The following are the 15 templates and their corresponding 5 nearest neighbors.


Ying Nian Wu, Zhangzhang Si, Haifeng Gong, Song-Chun Zhu. Learning active basis model for object detection and recognition. International Journal of Computer Vision, in press. PDF | Code
Zhangzhang Si, Haifeng Gong, Song-Chun Zhu and Ying Nian Wu. Learning active basis models by EM-type algorithms . Statistical Science, in press. PDF | Code

Hybrid (mixed) image template (project page)

Combining the methodology of the active basis model and the idea of composing two types of image manifolds, this work seeks integrated modeling for a general set of image features regardless of their forms and metrics. In our search for informative and generative image features, it is observed that simple features and simple combination of them are able to provide promising results in object categorization.

(a) A hedgehog image may be seen as a bunch of local image patches, which are either sketches or textures. (b) Quantization in the image space and histogram feature space would provide an image primitive dictionary and a texture dictionary respectively, which compete to explain observed image patches. A hybrid template of hedgehog is composed of sketches and histogram prototypes explaining local image patches at different locations.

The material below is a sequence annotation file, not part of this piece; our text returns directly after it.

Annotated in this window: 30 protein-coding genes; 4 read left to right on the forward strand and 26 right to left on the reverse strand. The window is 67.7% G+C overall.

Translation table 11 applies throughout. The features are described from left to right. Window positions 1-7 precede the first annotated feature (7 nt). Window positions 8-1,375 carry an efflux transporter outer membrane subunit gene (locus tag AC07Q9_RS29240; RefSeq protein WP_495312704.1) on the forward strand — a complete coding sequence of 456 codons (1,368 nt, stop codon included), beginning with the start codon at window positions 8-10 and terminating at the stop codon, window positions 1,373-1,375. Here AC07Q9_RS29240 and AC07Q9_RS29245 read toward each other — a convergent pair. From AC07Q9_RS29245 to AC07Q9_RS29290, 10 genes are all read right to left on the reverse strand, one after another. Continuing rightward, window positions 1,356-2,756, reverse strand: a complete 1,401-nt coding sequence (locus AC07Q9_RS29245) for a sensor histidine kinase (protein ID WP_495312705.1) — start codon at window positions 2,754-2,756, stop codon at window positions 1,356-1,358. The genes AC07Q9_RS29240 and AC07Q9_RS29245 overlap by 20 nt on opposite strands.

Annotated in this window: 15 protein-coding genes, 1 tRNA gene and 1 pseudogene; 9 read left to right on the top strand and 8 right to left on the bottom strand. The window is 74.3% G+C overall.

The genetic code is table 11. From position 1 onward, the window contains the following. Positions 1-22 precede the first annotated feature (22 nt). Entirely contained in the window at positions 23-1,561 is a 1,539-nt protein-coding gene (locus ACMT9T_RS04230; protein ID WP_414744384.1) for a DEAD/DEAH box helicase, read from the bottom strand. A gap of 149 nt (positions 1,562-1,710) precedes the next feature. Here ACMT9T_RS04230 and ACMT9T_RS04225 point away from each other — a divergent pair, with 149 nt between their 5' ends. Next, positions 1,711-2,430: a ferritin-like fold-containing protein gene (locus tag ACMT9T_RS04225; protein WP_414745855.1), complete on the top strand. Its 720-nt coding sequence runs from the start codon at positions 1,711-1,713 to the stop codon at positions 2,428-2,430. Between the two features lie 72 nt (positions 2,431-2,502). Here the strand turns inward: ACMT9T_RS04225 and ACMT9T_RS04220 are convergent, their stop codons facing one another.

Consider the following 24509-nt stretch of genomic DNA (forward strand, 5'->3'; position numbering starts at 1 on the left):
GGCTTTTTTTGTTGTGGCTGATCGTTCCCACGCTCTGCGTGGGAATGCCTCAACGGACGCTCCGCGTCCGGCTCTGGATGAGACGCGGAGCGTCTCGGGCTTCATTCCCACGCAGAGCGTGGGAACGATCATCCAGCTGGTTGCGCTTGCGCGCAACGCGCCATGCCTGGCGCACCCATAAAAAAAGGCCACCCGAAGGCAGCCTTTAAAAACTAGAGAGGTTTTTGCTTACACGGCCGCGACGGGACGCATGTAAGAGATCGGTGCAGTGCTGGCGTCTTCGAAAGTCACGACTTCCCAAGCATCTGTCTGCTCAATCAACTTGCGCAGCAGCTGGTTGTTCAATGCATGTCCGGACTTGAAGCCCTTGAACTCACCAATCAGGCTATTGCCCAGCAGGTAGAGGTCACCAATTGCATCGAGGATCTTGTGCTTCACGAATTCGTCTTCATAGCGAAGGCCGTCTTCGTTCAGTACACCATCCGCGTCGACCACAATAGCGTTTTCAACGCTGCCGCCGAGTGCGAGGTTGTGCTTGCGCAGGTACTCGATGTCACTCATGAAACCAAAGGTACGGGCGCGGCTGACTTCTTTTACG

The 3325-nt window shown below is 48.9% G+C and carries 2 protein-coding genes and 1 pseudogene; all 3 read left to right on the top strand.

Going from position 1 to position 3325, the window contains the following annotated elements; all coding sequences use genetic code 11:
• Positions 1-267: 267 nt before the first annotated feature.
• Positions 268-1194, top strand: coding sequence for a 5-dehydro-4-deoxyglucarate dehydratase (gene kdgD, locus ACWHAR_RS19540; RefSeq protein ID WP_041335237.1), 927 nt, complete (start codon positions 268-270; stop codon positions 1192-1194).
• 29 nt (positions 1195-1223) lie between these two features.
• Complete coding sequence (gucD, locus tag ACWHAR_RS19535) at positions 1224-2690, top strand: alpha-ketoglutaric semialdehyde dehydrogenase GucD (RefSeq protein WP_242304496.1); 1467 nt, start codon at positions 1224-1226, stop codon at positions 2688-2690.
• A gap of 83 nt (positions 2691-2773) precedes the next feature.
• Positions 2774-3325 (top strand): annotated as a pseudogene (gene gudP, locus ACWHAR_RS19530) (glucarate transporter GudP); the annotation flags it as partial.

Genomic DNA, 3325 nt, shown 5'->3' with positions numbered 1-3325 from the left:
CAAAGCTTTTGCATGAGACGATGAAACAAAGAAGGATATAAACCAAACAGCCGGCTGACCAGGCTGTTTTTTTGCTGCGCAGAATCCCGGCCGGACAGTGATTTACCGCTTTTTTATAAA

This work implements a method for learning hybrid image templates composed of local sketches and local textures at selected locations. Local sketches and local textures in the hybrid templates account for shapes and appearances in images respectively. With a simple design of features, we demonstrate the learning algorithm in which sketch and texture features are selected and compared by an information-theoretical criterion. Through two types of features, each local image patch is projected to a low dimensional space that enables us to perform robust modeling. With this algorithm we are able to build generative models for object or texture image categories with a small number of features and a small number of training examples, making it a useful tool in various vision tasks. We learn one mixed template for each category from a small number of training images that are roughly aligned.

Following pictures are symbolized illustrations of the templates automatically learned from example images per image category. Black strokes represent sketches, and red blobs represents orientation histograms (note that some are direction-less). It is interesting to see how the two types of feature compliment each other in explaining different regions of the image lattice, though they do overlap at part of the object boundary. Mouse over the images to see what object categories they are learned from.
bear head bonsai butterfly cat head clock dollar bill hedgehog horse ketch laptop lion head pigeon head pig head pizza tiger head